IITs should end outdated academic assessment to stop loss of Dalit lives

Why are IITs following a discriminatory system of relative grading, following a bell curve, wherein the last 10-15% students in class are deliberately made to fail?
IITs should end outdated academic assessment to stop loss of Dalit lives
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The caste system has long cast a dark shadow over Indian society, perpetuating discrimination, inequality, and social divisions. Despite constitutional safeguards and measures of affirmative action, the Scheduled Caste (SC) and Scheduled Tribe (ST) communities continue to face insurmountable challenges, particularly when pursuing higher education. Nowhere is this more evident than within the hallowed halls of the Indian Institutes of Technology (IITs), where the persistent caste discrimination faced by SC/ST students is exacting a heartbreaking toll on their lives, pushing some to the brink of suicide.

The most recent and heart-wrenching incidents involved Ayush Ashna and Anil Kumar, both from the Scheduled Caste community and promising students of the Mathematics and Computing department at IIT Delhi. Ayush Ashna took his own life on July 9, 2023, and Anil Kumar followed suit on September 3, 2023. These young lives, brimming with potential, have been extinguished, casting a shadow of despair over IITs as institutions.

The cruel reality:

The suicides of SC/ST students in IITs are not isolated incidents but symptomatic of a deeply entrenched problem. Several factors contribute to the harrowing experiences of these students:

Academic pressure: IITs are renowned for their rigorous academic demands, often causing immense stress. SC/ST students, who may not have access to the same resources or support systems as their peers, bear the brunt of this pressure. Academic environment in IITs is like a boiling cauldron where students are put under unwarranted academic pressure. This must change and the environment must transform into student friendly.

Social isolation and discrimination: Many SC/ST students encounter isolation and discrimination within the IIT campus. Stereotypes, biases, and systemic prejudices make them feel like outsiders in their own academic community.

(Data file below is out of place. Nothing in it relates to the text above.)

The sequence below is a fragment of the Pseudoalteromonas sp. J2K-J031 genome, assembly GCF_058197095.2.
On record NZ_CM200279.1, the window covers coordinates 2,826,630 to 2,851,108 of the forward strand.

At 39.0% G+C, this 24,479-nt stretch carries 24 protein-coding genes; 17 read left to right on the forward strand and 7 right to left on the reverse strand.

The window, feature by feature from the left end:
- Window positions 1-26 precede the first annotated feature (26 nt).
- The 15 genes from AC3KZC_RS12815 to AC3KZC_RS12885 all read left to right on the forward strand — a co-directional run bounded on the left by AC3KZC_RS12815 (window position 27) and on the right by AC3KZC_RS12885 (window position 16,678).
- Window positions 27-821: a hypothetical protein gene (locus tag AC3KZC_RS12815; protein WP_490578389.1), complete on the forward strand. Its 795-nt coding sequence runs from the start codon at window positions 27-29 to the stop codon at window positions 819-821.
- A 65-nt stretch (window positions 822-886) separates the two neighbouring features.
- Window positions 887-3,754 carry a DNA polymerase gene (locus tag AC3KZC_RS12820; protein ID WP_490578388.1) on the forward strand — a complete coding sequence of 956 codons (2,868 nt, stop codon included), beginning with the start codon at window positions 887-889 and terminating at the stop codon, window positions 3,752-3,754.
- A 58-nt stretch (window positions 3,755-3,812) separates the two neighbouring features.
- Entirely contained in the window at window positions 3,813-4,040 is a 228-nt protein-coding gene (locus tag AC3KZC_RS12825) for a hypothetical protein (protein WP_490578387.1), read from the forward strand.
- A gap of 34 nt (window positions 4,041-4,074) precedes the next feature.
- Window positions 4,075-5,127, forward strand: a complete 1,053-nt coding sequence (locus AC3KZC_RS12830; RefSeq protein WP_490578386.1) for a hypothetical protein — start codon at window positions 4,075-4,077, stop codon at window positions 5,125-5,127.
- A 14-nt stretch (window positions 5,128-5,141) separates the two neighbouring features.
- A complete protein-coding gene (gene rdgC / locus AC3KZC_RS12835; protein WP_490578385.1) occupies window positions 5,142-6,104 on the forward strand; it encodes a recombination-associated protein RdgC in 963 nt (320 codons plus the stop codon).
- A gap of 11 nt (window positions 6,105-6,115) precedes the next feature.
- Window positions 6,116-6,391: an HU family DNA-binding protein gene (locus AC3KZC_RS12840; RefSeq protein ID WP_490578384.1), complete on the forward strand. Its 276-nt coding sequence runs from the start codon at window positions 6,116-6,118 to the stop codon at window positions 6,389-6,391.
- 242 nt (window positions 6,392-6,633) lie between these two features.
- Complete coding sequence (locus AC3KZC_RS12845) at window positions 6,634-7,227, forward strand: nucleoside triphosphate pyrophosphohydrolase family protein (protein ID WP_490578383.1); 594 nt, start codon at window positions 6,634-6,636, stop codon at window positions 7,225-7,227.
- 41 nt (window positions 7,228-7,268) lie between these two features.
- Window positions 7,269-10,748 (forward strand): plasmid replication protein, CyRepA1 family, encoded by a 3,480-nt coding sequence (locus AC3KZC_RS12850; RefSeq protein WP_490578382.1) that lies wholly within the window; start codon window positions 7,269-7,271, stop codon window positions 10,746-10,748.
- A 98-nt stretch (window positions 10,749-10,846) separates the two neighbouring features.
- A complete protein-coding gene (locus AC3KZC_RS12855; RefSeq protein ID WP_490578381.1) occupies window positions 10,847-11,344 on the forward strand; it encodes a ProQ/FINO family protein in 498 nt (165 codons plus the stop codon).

Lack of mental health support: IITs often fall short in providing adequate mental health support. The scarcity of counsellors and the stigma surrounding seeking help exacerbate the suffering of SC/ST students.

Financial struggles: Economic disparities persist, with SC/ST students grappling with financial burdens that affect their ability to focus on their studies.

The consequences of this ongoing discrimination are heart-wrenching, as SC/ST students, overwhelmed by the challenges they face, are driven to take their own lives. Each suicide represents not only the loss of a promising young life but also a stark indictment of our society's failure to eradicate caste-based discrimination.

A call to action:

Awareness and education: We must raise awareness about the deep-rooted discrimination faced by SC/ST students in IITs and the devastating consequences it can have. IITs must implement anti-discrimination policies, enforce stringent measures against offenders, and foster an inclusive environment where every student feels valued and respected.

Institutional reforms: IITs must do away with the discriminatory and outdated policy of academic assessment. Why are IITs following a discriminatory system of relative grading, following a bell curve, wherein the last 10-15% students in class are deliberately made to fail? Why can't every student entering IIT get his BTech degree, whether it is in four years, five years or 6 years. It is common in top universities in the US for students  to complete their four-year degree in five to six years. Yet these universities are top universities globally. Why can't IITs follow a similar system? It is now amply evident that the IITs are following this discriminatory assessment policy where the last 10-15% of the students are deliberately failed and kicked out to ensure that all the SC/ST students who enter IITs do not go out with a BTech degree in hand.  

Recruitment of SC/ST/OBC faculty: IITs have surreptitiously bypassed the constitutional provisions of providing representation to SC/ST/OBCs in their faculty positions. Ninety Five percent of IIT faculty belong to the Savarna castes like Bramhins, Baniyas and Rajputs who are less than 15% of India's population, whereas 85% of SC/ST/OBCs of India have less than 5% representation. This dacoity on the jobs and constitutional rights of SC/ST/OBCs must stop once and for all.

Mental health support and counselling: Immediate and robust mental health support services should be made available, with a focus on accessibility, confidentiality, and destigmatization. The suicides of SC/ST students in IITs are a stark reminder of the urgent need for comprehensive reforms. Caste discrimination should have no place in our educational institutions, and it is our collective responsibility to dismantle the barriers that continue to plague the lives of students from marginalised SC/ST communities. Only through concerted efforts, awareness, and meaningful change can we hope to prevent further loss of young, promising lives to this cruel and senseless tragedy.

Jayant Ramteke is a graduate of IIT Bombay and Founder and Managing Director, Meritorium Knowledge Academy. He is also President, SINPACT Foundation, Mumbai.

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